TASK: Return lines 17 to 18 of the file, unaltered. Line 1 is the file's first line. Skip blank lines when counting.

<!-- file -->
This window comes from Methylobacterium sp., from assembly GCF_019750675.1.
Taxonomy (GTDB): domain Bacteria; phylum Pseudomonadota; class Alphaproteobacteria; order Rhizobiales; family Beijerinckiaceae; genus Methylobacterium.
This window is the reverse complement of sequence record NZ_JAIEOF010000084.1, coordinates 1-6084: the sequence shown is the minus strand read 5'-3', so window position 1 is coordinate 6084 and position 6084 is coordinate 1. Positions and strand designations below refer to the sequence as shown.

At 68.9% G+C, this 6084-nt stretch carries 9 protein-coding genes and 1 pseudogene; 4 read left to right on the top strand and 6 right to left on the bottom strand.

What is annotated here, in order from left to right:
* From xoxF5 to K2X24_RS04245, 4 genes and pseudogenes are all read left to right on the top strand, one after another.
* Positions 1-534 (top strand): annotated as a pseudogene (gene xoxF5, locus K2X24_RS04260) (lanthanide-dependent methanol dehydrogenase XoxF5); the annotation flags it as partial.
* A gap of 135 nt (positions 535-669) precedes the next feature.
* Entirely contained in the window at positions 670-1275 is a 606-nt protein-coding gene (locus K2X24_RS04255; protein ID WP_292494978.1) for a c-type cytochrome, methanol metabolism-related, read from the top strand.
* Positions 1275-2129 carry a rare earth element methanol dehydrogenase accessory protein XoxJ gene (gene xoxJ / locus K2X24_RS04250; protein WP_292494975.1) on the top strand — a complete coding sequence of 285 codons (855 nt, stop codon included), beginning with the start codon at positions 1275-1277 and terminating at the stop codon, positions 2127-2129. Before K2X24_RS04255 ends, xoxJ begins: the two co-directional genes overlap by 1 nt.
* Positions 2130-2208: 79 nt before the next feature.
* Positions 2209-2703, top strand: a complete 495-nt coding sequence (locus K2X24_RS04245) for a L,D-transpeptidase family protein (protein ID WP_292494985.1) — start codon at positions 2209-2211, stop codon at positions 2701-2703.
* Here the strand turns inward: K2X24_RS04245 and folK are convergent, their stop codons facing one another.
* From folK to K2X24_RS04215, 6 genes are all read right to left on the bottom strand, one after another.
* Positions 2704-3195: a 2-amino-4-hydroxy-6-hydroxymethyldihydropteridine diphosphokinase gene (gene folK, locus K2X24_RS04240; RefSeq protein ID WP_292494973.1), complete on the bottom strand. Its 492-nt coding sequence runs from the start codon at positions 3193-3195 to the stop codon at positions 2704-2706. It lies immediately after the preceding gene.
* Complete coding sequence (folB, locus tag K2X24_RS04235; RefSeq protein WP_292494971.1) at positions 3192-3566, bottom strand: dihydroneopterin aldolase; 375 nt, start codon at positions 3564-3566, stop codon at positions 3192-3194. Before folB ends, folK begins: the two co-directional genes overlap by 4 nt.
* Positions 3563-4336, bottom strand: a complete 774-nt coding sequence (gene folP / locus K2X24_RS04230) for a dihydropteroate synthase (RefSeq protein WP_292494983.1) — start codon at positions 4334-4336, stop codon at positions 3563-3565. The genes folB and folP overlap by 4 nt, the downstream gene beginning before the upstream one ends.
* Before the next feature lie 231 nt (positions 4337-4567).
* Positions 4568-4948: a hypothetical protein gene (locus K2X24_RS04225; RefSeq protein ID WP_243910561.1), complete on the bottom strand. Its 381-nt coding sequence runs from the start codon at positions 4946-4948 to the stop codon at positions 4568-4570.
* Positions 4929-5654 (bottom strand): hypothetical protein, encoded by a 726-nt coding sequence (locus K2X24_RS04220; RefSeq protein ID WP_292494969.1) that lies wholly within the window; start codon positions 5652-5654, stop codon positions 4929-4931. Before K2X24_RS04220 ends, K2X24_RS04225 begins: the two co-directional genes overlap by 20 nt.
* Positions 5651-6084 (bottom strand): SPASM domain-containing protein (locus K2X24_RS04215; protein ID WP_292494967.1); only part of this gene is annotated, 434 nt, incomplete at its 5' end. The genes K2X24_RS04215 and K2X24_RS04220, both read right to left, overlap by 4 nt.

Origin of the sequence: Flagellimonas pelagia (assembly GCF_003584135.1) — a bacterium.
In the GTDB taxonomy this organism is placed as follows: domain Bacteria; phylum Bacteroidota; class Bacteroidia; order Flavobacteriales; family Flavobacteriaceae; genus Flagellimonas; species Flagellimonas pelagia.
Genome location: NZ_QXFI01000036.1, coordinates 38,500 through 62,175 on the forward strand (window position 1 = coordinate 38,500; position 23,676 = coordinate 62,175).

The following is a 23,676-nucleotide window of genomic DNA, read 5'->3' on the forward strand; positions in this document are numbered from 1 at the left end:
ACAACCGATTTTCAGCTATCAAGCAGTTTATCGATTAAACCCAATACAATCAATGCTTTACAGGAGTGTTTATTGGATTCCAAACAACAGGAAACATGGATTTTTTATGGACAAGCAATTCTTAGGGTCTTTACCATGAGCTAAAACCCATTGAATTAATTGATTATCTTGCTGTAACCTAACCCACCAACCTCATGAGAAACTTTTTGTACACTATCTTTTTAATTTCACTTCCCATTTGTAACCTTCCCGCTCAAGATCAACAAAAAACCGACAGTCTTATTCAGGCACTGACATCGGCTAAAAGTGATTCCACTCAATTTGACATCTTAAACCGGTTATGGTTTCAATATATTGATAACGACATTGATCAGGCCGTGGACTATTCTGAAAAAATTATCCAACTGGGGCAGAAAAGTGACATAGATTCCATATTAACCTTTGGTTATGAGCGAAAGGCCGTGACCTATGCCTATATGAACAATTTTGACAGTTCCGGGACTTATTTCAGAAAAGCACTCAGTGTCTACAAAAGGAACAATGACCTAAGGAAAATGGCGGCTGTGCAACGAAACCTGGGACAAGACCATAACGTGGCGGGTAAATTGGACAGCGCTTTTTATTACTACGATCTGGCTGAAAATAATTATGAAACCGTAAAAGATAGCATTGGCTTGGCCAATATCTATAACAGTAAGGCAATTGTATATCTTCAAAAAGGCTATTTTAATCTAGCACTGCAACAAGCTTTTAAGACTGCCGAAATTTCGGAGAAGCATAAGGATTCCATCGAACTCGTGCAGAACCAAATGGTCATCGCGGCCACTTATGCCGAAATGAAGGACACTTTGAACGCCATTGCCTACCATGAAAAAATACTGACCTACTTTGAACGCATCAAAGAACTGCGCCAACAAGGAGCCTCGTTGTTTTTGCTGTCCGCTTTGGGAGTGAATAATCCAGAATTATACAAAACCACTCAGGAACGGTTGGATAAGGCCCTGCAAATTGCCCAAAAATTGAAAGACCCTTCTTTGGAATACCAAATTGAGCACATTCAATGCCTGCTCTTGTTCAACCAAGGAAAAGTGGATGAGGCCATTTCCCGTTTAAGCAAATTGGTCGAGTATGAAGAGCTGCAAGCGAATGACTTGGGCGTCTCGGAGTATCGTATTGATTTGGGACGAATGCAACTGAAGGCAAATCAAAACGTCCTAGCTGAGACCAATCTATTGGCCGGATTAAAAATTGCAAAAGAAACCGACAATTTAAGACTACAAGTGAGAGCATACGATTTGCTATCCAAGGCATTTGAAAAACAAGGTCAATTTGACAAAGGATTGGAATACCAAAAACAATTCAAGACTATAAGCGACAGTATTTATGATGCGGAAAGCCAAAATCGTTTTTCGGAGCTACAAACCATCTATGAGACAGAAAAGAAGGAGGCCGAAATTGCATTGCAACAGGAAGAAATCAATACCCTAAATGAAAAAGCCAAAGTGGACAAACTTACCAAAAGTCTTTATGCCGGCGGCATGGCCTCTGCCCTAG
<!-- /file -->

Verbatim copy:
* Positions 3563-4336, bottom strand: a complete 774-nt coding sequence (gene folP / locus K2X24_RS04230) for a dihydropteroate synthase (RefSeq protein WP_292494983.1) — start codon at positions 4334-4336, stop codon at positions 3563-3565. The genes folB and folP overlap by 4 nt, the downstream gene beginning before the upstream one ends.
* Before the next feature lie 231 nt (positions 4337-4567).